Amjad Hussain B. Sial, Secretary General of the South Asian Association for Regional Cooperation (SAARC) addressed the First SAARC Agri Cooperative Business Forum in Kathmandu this morning.
Devoted to the theme, Organizing and Strengthening Family Farmers’ Cooperatives to attain SDG-1 and SDG-2 in South Asia, the Forum was co-organized by Food and Agriculture Organization of the United Nations (FAO) and Asian Farmers’ Association (AFA) with the support from International Fund for Agricultural Development (IFAD).
The three-day Forum brings together representatives both from the government and non-governmental entities from the Member States of SAARC as well as from regional and international organizations. It will conclude on 30 August 2018.
Addressing the Inaugural Session of the Forum, the Secretary General said, “South Asia is home to around a quarter of the global population, majority of whom live in the rural areas and depend on natural resources like land, freshwater, coastal fisheries, and forests. Much of the agricultural production in the region is undertaken by smallholders with very small landholdings, while women play a significant role in agriculture.” He added, “In the context of diminishing farm sizes, sustainable Family Farmers’ Cooperatives can play an instrumental role in achieving food security, improving nutrition and developing value chain, eventually contributing to poverty alleviation and ending hunger.”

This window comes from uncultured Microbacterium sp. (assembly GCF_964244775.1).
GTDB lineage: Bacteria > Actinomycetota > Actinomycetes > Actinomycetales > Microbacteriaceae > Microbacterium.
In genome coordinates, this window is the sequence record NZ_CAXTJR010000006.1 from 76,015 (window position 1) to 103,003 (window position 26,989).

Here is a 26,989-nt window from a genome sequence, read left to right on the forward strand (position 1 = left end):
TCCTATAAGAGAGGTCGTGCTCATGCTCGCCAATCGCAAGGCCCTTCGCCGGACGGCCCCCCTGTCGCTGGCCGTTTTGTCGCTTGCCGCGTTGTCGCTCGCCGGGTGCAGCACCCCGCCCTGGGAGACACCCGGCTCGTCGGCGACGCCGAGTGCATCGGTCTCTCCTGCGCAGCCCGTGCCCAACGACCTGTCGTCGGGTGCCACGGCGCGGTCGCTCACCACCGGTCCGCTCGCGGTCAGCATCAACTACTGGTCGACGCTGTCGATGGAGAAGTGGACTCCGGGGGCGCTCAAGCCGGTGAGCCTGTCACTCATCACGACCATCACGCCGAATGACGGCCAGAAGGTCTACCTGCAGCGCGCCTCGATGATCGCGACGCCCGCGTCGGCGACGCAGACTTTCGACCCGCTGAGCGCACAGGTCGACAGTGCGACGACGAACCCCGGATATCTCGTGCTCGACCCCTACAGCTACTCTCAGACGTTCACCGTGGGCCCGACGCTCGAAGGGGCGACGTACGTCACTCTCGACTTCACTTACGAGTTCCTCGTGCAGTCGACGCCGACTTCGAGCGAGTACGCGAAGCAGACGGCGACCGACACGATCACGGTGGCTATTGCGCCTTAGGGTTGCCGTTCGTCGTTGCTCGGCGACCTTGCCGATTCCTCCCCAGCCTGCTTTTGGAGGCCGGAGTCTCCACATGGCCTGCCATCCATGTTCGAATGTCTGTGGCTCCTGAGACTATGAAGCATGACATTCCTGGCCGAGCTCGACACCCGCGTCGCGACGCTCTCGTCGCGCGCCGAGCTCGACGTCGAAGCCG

Referring to the SAARC Agriculture Vision 2020 adopted by the SAARC Agriculture Ministers in 2008, the Secretary General said, “Small-sized farms in South Asia face serious constraints in adopting modern technology and in marketing their produce. To some extent, the size disadvantage can be obviated through contract and cooperative farming.”
In his statement, Sial also made a reference to the Declaration of the Eighteenth SAARC Summit, in which, SAARC leaders, inter alia, recognized the potential of Cooperatives in “achieving inclusive, broad-based and sustainable economic growth and development,” and called for “sharing of experiences, expertise and best practices in this sector.” He stated that following the inclusion of Cooperatives as an agreed area of cooperation, an intergovernmental process is underway for finalizing the SAARC Plan of Action for cooperation in matters relating to Cooperatives.
In concluding his remarks, he said, “Agricultural Cooperatives can be an effective instrument in tackling the formidable challenge of poverty in the SAARC region. Reaching out to the marginalized segments of the society, Cooperatives can help in employment generation by encouraging small and medium enterprises in communities. Women and the vibrant youth population, with proper awareness and education on agriculture cooperatives, could also be utilized in the poverty eradication programs in the region.”